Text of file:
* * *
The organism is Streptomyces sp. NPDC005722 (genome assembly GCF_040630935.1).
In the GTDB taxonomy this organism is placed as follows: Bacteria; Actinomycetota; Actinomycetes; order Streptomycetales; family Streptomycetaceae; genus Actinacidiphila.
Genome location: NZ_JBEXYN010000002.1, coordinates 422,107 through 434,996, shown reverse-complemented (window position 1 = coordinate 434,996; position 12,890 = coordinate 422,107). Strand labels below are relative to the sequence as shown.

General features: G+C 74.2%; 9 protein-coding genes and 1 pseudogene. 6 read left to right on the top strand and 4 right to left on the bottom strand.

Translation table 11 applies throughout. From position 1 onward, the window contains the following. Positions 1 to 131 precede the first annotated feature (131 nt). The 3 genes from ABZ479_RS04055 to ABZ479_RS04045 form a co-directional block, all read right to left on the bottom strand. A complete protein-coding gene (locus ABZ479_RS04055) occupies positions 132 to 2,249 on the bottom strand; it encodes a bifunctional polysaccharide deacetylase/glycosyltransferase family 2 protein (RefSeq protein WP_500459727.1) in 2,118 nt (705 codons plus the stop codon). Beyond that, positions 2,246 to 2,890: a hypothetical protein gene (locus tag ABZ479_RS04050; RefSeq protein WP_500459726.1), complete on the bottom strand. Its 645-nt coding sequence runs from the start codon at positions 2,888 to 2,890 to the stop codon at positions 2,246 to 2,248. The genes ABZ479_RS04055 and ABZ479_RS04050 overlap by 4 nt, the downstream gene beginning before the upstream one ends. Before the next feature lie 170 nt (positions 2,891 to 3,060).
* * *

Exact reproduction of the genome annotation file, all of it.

The organism is Streptomyces sp. NPDC005722 (genome assembly GCF_040630935.1).
In the GTDB taxonomy this organism is placed as follows: Bacteria; Actinomycetota; Actinomycetes; order Streptomycetales; family Streptomycetaceae; genus Actinacidiphila.
Genome location: NZ_JBEXYN010000002.1, coordinates 422,107 through 434,996, shown reverse-complemented (window position 1 = coordinate 434,996; position 12,890 = coordinate 422,107). Strand labels below are relative to the sequence as shown.

General features: G+C 74.2%; 9 protein-coding genes and 1 pseudogene. 6 read left to right on the top strand and 4 right to left on the bottom strand.

Translation table 11 applies throughout. From position 1 onward, the window contains the following. Positions 1 to 131 precede the first annotated feature (131 nt). The 3 genes from ABZ479_RS04055 to ABZ479_RS04045 form a co-directional block, all read right to left on the bottom strand. A complete protein-coding gene (locus ABZ479_RS04055) occupies positions 132 to 2,249 on the bottom strand; it encodes a bifunctional polysaccharide deacetylase/glycosyltransferase family 2 protein (RefSeq protein WP_500459727.1) in 2,118 nt (705 codons plus the stop codon). Beyond that, positions 2,246 to 2,890: a hypothetical protein gene (locus tag ABZ479_RS04050; RefSeq protein WP_500459726.1), complete on the bottom strand. Its 645-nt coding sequence runs from the start codon at positions 2,888 to 2,890 to the stop codon at positions 2,246 to 2,248. The genes ABZ479_RS04055 and ABZ479_RS04050 overlap by 4 nt, the downstream gene beginning before the upstream one ends. Before the next feature lie 170 nt (positions 2,891 to 3,060).